1619 Project - Part 2
Bustin' Loose in Birmingham
It’s that time of year in New York City when it’s still spring but at any moment you could get the most wretched and humid conditions one day and a freeze warning the next. And then, as if the great switch in the sky is flipped, it will be summer. It just happens like that; everyone is suddenly scrambling to install air conditioners and eyeing their bank accounts for AirBnB rentals outside the city limits.
Since our last meeting, I had a gastronomically challenged run in southern Ohio that featured some of the worst Asian-inspired food I’ve ever had, I got to run up and down the field during an XFL game, went back to Indianapolis for the NFL draft and recorded some of the deepest conversations about Buddhist philosophy. I also edited and mixed another feature documentary. And, of course, everyone knows it’s now pretty slow out there in production-land. And there’s a strike.
But the biggest news around here is that my short documentary film “American Santa” is premiering at the Provincetown International Film Festival next month. This will be the start of what I hope is a solid festival run and the prelude to a wider release come the holiday season. I’m finishing up the sound mix and am very proud of the film. It’s an indictment of racism in America wrapped in a Christmas movie. You will see it soon!
And now back to more fun south of the Mason-Dixon line…
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Project: 1619 Project
Cast of Characters:
Nikole - Creator / EP
Shoshana - EP
Christine - Director
Tony - Director of Photography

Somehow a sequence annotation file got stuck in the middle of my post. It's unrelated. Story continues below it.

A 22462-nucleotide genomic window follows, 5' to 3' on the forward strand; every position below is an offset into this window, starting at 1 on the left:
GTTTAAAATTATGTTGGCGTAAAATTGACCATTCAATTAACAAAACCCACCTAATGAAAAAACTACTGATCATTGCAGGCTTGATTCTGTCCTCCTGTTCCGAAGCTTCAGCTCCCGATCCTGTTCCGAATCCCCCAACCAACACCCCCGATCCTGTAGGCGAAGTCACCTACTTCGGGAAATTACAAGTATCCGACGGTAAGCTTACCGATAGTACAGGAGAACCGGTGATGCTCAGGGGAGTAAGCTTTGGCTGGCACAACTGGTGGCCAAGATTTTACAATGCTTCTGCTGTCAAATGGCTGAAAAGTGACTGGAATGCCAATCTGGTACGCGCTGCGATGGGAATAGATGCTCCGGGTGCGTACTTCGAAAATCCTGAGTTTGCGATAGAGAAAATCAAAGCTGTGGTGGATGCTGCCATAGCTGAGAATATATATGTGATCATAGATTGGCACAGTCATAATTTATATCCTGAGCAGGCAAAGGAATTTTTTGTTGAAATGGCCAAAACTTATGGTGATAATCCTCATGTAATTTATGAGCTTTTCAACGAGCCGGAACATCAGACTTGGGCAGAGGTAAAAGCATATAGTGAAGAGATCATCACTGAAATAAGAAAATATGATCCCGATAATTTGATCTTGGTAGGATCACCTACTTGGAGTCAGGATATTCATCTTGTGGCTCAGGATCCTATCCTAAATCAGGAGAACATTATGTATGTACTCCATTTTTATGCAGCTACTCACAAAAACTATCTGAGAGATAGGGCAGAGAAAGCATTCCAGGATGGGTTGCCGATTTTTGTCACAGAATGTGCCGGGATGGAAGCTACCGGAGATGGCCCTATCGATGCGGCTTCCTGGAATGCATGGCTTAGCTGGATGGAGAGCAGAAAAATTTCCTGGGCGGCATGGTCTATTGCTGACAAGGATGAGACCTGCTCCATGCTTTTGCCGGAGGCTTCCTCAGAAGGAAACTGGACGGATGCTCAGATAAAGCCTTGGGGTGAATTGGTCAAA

Yusuke - Camera
Cesar - Gaffer
Naimah - Producer
Quinton - Producer
September 07, 2021
It’s not the heat, it’s the humidity
Well, labor day had most places around the hotel closed, so last night's dinner was an experience in Southern hospitality. Mugshots had all the ambiance of an airport sports bar with none of the convenience you'd expect from a beer-and-burger joint. I didn't go inside, but my sense was there was lots of shouting into mobile phones and a general atmosphere of a pharmacy. Upon asking about the local draft beer selection, I was informed that one was "sweet" and the other was "sour." Oh, okay. When further prodded for information, our server, who was also training someone, let us know that she didn't know much about beer because liquor was her "thing." She was also flummoxed by Yusuke's and mine order of seltzer because I guess around here that just means White Claw. And Anyhoo, they were also out of mushrooms, but not the kind that goes on the mushroom burger, swiss cheese, turkey burgers and well, food, because there was a football game - in the stadium next door - and everyone was taken by surprise that the fans were hungry?
But I digress. Christine and I went for the patty melt, which was an insult to that most basic of diner orders. Alas, apparently they were also out of sourdough bread because they tried to fake it by slicing the tops off some buns to make it look like... bread. Nice try. Naimah's turkey club was the platonic inverse of what she was expecting, of what anyone ought to expect. There was no thickly sliced fresh roasted turkey, no hint of cranberry and mayo... No, that turkey club sandwich was a walking apology, an anguished country ballad, a heartbroken '60s croon, the smell of someone's breath, a loogie on your shoe. Which is to say, it looked like straight school lunch. She did not finish it. Meanwhile, Cesar at his whole meal, as did I for that matter. Because while it was all kinds of wrongly made, it still was tasty and we were hungry. And the salsa tasted like it was straight from the "Tostitos" jar. Just like home? Tony said it all was "worse than expected." So, here's to overdelivering!